Andres Iniesta, the diminutive, mercurial midfielder who Pep Guardiola once told Xavi would 'retire us all', has himself called time on a decorated international career that has yielded two UEFA EUROs titles and the greatest prize of them all: the World Cup, in 2010.
As was the case with Iniesta's club career at Barcelona, the 34 year-old was a central figure in his national team's rapid rise to the top of world football. Barcelona's and indeed Spain's trajectory throughout the scintillating years from 2007-2012 matches Iniesta's own career progression, as the player who famously cried for home when he arrived at La Masia as an eight-year-old, emerged into footballing elite.
Here are five of his most iconic moments for both club and country - touchstones that barely do justice to this effortless play-maker with an uncanny knack for scoring important goals.
5 The winner against Chelsea
In one of the more controversial UEFA Champions league matches in recent memory Barcelona - down 1-0 and staring at elimination from the tournament - had failed to register a single shot on target against Chelsea in the second leg of their 2008 semi-final when Lionel Messi got the ball in the 93rd-minute. He found Andres Iniesta, who thundered his right-footed shot past the outstretched arms of Petr Cech and into the Chelsea goal. Barcelona went through on away goals to the final against Manchester Unite, where it breezed past Sir Alex Ferguson on its way to a treble.
4 Standing ovation at the Bernabeu
Just what does it take for a visiting player dressed in a Barcelona shirt to get a standing ovation at the Bernabeu? In 2015, wearing the captain’s armband for the first time against Real Madrid, Iniesta provided a virtuoso performance that saw him acknowledged in the same way as Ronaldinho nine years earlier. Iniesta’s ability to work his way out of pressure situations, slice open the defence with visionary pass and create space for himself by beating his opponent, had Barca in total control.
He befuddled Luka Modric with a back-heeled first time pass, played Neymar in for his goal, won the ball back relentlessly, and capped a big night out with a thunderous finish after Neymar returned the favour. Barca ran out 4-0 winner and Iniesta brought the locals to their feet - an act previously only reserved for Ronaldinho and Maradona.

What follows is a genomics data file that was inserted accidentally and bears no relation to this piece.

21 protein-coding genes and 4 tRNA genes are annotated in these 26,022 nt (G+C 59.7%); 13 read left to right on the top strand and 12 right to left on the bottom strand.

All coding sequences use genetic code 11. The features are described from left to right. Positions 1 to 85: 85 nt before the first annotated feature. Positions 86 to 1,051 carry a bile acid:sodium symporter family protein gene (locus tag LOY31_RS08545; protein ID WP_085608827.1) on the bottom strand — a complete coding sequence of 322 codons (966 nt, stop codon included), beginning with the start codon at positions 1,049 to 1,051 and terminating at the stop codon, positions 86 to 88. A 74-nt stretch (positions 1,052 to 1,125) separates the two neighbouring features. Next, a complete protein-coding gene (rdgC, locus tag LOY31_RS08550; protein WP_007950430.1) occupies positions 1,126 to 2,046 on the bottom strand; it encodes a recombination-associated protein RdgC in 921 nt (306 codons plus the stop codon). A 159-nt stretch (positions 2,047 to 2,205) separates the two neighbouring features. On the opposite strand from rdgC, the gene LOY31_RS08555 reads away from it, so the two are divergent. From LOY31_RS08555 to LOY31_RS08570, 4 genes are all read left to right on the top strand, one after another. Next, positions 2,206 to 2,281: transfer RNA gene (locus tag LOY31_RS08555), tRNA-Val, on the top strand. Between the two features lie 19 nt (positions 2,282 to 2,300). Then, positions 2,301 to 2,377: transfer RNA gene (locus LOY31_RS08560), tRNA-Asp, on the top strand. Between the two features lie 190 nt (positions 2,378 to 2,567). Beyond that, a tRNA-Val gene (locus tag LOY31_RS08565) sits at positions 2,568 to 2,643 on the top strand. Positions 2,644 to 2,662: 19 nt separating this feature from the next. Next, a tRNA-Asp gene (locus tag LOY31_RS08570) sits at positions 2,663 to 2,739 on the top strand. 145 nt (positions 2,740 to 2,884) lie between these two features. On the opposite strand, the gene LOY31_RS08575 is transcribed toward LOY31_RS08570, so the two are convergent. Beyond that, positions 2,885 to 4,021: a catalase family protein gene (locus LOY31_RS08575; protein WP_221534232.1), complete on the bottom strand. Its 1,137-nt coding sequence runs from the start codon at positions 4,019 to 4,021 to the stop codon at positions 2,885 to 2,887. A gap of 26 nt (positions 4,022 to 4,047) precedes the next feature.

3 The 5-0 win over Real Madrid
Barcelona’s 5-0 destruction of Real Madrid in 2010 was the defining performance of an era in which Pep Guardiola’s team established itself as one of the greatest club sides football has seen. Intricate passing, rapid transitions and ruthlessness in front of goal, aided by sheer weight of possession, were hallmarks of this team, fueled by its creative core of Xavi, Iniesta, Busquets and Messi. When Jose Mourinho’s Madrid visited the Camp nou in November of that year, it had enjoyed the best start to a LaLiga season, undefeated and top of the table. What happened next flipped the league race on its head left Mourinho with the then worst loss in his career.
Wrote Sid lowe of the win: Busquets and Iniesta moved the ball with a pace and precision, usually with a single touch.
2 Scoring the winner against England
Just past the hour mark of England’s 2007 Friendly against Spain at Wembley, second half substitute Andres Iniesta swung his right boot at a mistimed clearance, sending it curling into the top right corner of the England goal. The 1-0 win would be Spain’s first over England, in England, in 26 years. It would also be the catalyst for three major international trophies over eight decorated years – including the World Cup in 2010 and back-to-back European Championships in 2008 and 2012. Many Spanish players believe that the win at Wembley gave them the belief to go on and perform on the biggest stages.
Indeed Spain had a reputation for underwhelming when it mattered most. Wrote the BBC at the time: “Spain face a real struggle to qualify for Euro 2007”. Iniesta’s classy goal ushered in the first winds of change.
1 World Cup Goal Spain
The 2010 final was a classic clash of styles: Spain’s tiki-taka fuelled by the core midfield powering Pep Guardiola’s Barcelona, versus Netherlands’ stoic resistance. Fittingly, the man who fired Spain to that hoodoo-breaking friendly win over England three years earlier, would be the one to seal the nation’s drought-breaking World Cup win, Iniesta wrapping his right boot around the ball and rifling past Maarten Stekelenberg to seal arguably the most important win in his nation’s football history.